See a First Full Moon of Northern Spring Overnight Tonight

The initial full moon of open for observers in a Northern Hemisphere will arise early Tuesday (or late tonight), depending on your time zone. 


The April full moon, famous as a “Pink Moon,” will gleam overnight tonight (April 10 to 11), and skywatchers will be means to see a bright, pleasing moon all night long.

For those who wish to catch the moon during a fullest and many bright — when it is accurately conflicting a Earth from a object — a time to demeanour is 2:08 a.m. EDT (0608 GMT) a morning of Apr 11 — or 11:08 p.m. PDT tonight (April 10) for those on a West Coast. The moon will initial arise during 8:02 p.m. EDT (1202 GMT, Apr 11) on a East Coast, and will arise during 7:04 p.m. PDT on a West Coast.

The Pink Moon is also called a Sprouting Grass Moon, a Egg Moon and a Fish Moon. The “pink” partial of a title, used by Native Americans and early colonial Americans, refers to a open flower called moss pink, or furious belligerent phlox, that appears around a same time as a moon, according to a Old Farmer’s Almanac.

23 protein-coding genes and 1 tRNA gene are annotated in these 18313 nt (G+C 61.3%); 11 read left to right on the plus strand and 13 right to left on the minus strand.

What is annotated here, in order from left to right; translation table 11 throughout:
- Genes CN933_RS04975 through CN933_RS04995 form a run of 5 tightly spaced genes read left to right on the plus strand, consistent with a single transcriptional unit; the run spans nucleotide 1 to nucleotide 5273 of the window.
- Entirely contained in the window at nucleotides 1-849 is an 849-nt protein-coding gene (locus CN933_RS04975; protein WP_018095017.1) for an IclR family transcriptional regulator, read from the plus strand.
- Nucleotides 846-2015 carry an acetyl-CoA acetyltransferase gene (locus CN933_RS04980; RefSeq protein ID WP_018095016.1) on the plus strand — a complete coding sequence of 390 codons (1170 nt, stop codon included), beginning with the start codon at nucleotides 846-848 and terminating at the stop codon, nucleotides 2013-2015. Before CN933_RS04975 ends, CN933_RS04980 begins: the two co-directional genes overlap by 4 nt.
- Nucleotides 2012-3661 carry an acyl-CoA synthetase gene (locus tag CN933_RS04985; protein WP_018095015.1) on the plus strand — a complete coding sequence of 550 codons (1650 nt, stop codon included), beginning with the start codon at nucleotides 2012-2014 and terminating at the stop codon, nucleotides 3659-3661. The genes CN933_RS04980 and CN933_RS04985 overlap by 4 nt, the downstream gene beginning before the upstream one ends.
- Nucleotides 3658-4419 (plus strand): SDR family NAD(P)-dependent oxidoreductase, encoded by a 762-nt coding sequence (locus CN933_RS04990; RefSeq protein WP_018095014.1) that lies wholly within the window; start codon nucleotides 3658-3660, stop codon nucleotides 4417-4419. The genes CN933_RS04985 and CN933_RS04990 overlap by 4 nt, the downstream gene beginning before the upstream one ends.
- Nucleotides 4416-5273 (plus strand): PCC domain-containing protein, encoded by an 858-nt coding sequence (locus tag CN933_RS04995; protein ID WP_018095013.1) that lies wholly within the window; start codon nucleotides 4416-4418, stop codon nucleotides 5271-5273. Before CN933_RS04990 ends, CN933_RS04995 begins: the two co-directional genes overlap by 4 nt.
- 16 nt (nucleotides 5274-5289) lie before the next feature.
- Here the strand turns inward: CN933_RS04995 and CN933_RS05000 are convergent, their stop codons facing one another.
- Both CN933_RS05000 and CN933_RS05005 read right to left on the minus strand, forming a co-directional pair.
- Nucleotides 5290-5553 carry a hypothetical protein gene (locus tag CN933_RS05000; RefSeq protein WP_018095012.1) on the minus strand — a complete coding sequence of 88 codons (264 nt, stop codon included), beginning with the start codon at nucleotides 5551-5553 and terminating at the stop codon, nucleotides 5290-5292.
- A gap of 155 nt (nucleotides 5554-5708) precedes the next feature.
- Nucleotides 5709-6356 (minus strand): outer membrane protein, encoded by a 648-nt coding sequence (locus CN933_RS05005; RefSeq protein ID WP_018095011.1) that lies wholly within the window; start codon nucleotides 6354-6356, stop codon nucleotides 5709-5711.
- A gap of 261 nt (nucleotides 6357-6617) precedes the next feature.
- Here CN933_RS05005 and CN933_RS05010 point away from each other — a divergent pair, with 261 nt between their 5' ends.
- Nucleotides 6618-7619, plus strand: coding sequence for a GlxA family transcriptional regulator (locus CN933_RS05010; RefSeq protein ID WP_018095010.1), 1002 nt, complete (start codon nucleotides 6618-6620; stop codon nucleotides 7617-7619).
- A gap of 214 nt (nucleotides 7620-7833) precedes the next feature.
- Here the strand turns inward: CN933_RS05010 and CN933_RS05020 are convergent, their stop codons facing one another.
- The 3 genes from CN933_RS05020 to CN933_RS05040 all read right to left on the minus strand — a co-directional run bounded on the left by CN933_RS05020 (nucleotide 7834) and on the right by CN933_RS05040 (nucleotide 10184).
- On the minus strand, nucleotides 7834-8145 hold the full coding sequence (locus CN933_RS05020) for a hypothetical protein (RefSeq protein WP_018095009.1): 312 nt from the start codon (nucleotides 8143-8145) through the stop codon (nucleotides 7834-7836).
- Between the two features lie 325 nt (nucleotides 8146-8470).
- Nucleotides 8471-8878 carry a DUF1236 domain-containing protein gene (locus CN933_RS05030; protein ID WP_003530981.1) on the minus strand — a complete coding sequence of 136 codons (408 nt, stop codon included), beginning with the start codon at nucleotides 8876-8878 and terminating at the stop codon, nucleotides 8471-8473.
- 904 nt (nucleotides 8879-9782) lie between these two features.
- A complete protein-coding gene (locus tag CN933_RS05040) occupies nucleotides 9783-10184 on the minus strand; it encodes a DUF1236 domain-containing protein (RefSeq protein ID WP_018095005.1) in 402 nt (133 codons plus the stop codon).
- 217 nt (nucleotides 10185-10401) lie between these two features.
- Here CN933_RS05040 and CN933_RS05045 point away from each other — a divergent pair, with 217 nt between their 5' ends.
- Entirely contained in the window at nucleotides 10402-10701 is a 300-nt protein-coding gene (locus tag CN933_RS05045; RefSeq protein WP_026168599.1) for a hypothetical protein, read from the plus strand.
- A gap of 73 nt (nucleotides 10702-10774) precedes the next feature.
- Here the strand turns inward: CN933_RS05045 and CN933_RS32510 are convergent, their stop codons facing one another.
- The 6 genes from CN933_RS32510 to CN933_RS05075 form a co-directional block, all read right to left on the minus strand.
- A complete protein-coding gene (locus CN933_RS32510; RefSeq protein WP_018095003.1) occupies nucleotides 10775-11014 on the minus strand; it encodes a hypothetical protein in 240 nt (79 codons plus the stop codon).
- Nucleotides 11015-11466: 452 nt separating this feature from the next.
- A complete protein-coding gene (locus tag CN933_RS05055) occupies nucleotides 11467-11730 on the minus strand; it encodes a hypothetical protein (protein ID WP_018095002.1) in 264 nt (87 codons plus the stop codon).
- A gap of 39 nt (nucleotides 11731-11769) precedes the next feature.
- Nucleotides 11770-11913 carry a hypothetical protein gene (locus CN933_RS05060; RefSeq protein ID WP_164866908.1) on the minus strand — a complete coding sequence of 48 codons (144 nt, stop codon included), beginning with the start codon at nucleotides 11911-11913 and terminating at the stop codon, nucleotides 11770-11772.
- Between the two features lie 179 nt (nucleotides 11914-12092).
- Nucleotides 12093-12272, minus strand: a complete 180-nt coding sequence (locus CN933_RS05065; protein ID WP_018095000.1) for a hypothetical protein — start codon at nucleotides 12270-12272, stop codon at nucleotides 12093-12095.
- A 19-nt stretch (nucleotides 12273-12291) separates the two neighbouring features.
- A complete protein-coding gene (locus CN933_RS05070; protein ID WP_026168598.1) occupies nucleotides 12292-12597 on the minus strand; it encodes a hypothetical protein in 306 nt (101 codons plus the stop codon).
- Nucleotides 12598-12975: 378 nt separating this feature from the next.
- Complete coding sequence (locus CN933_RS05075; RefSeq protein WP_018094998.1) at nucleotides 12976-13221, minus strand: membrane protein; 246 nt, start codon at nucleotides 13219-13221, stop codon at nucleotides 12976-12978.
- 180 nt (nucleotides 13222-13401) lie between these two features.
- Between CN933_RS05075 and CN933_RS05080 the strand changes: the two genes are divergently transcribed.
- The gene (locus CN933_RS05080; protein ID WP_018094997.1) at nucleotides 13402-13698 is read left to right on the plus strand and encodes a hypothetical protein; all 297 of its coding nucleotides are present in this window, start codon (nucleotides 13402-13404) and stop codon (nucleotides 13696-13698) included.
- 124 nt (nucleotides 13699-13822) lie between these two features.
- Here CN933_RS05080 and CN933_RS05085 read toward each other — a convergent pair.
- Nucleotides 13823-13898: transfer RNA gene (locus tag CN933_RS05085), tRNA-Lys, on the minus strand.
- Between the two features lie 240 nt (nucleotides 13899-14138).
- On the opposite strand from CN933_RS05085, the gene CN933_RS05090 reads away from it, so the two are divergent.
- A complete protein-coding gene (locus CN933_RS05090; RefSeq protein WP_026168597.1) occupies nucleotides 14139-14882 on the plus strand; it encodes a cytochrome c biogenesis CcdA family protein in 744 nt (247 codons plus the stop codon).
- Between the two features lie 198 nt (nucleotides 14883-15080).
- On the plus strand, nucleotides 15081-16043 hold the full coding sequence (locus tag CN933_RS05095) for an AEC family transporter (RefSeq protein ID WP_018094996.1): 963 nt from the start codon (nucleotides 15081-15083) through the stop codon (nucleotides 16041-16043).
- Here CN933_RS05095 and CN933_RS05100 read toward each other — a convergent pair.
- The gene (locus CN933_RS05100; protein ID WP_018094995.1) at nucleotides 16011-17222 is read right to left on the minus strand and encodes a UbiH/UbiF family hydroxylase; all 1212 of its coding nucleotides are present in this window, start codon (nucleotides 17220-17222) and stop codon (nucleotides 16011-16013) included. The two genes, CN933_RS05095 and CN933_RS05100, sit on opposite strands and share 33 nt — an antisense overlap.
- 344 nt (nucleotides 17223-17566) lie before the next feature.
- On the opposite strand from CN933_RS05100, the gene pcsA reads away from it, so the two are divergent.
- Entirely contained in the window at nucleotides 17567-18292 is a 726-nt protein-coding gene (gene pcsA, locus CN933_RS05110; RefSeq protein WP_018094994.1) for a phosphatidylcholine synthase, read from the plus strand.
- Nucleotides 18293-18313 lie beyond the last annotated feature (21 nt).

Skywatchers will also be means to mark Jupiter nearby a moon tonight — viewers in Europe and over easterly will be means to see them strech within dual degrees of any other in a sky. (An outstretched fist in a sky covers about 10 degrees.) At points over west, like a United States, observers will still be means to see a moon, Jupiter and the Spica star system form a parsimonious triangle in a sky.

Jupiter was recently in a same position as a moon now is — on a conflicting side of Earth from a sun, called antithesis — that noted a closest it will come to Earth in 2017.

Email Sarah Lewin during slewin@space.com or follow her @SarahExplains. Follow us @Spacedotcom, Facebook and Google+. Original essay on Space.com


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